February 27, 2018
Box Office $54.55 million;
$29.98 DVD, $34.98 Blu-ray;
Rated ‘PG-13’ for some thematic material.
Stars Gary Oldman, Kristin Scott Thomas, Lily James, Stephen Dillane, Ben Mendelsohn.
Darkest Hour is a solid character drama about Winston Churchill’s first few weeks as prime minister of Great Britain in 1940, as he was thrust into the chaos of the early days of World War II.
With Hitler on the verge of conquering France and setting his sights on England, Churchill must contend not only with his country’s rapidly deteriorating military position, but also calls for peace talks from within his own party — from the very people whose appeasement policies helped put Churchill in this difficult position to begin with.
The crisis comes to a head with the evacuation at Dunkirk, as Churchill is determined to rescue British troops despite long odds his plans can succeed. In showing what took place in the halls of British government as the soldiers waited on the beaches for a rescue, Darkest Hour serves as an interesting companion piece to Christopher Nolan’s Dunkirk, which hit theaters just a few months earlier and presented the point of view of the evacuating troops.
Gary Oldman practically disappears into the role of Churchill, aided by a complex body makeup to add age and girth. Numerous actors have taken a turn at Churchill over the years, but Oldman’s is likely to draw some inevitable comparisons with John Lithgow’s Emmy-winning take on Netflix’s “The Crown” due to the close proximity of the projects. While Lithgow is just as effective in portraying Churchill’s self-assuredness, temper and arrogance, there’s no mistaking it’s Lithgow. Whereas with Oldman it’s easy to get caught up in his performance, as really it’s only his eyes that provide the telltale reminder of who is actually up there on screen.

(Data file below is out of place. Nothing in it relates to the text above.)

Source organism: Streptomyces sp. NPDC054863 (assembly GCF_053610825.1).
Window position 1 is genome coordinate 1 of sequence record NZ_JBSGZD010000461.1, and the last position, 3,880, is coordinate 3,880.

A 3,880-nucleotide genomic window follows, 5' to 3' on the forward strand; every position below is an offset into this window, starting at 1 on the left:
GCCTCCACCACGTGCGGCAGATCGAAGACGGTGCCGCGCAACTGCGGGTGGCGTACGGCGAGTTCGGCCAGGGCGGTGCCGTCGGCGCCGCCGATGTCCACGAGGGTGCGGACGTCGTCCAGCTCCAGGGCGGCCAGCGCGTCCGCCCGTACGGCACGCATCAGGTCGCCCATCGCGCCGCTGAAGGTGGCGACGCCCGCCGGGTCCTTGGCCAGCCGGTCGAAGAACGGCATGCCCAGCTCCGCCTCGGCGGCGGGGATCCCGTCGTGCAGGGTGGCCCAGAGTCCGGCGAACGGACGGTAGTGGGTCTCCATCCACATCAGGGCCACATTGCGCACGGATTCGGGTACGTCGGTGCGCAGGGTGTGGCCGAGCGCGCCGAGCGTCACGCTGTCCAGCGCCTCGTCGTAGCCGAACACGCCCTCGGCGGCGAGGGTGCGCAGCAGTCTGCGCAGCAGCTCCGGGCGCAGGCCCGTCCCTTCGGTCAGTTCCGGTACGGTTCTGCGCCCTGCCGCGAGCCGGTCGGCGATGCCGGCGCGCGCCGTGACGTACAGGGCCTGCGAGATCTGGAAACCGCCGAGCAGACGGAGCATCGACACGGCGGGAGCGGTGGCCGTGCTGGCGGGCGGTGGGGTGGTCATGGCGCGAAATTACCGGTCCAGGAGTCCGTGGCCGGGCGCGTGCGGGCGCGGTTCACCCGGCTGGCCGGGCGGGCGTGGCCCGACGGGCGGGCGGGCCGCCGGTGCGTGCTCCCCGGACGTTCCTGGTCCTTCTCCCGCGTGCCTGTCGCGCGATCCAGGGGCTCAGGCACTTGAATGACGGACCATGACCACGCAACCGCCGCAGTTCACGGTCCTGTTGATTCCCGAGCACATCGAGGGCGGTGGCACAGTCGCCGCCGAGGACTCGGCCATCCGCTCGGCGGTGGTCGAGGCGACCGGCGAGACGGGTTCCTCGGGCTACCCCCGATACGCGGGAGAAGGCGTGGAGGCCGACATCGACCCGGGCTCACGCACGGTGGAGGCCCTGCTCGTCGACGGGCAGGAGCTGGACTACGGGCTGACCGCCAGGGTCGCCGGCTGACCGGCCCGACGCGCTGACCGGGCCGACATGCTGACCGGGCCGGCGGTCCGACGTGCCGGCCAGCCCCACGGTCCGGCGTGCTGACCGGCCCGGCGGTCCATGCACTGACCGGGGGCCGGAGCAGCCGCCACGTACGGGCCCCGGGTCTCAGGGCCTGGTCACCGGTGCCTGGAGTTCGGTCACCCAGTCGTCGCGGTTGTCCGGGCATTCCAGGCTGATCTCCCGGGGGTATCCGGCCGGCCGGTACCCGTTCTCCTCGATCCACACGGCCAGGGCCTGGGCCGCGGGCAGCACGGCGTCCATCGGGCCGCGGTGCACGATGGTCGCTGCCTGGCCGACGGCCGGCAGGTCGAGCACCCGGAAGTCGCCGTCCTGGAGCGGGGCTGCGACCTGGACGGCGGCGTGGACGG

As far as comparisons go, however, Ben Mendelsohn is in a less-enviable position for his brief turn as King George VI, with both Colin Firth’s turn in The King’s Speech and Jared Harris on “The Crown” providing fresh points of comparison for performances as the king in earlier and later periods of his life, respectively. Mendelsohn, at least, has the advantage of somewhat resembling the real-life George, as noted by director Joe Wright in a solo commentary track included with the Blu-ray.
Wright’s commentary ends up presenting a nice mix of behind-the-scenes information and some insights into the real story. There are also two short featurettes: an eight-minute making-of video and a four-minute look at Oldman’s performance.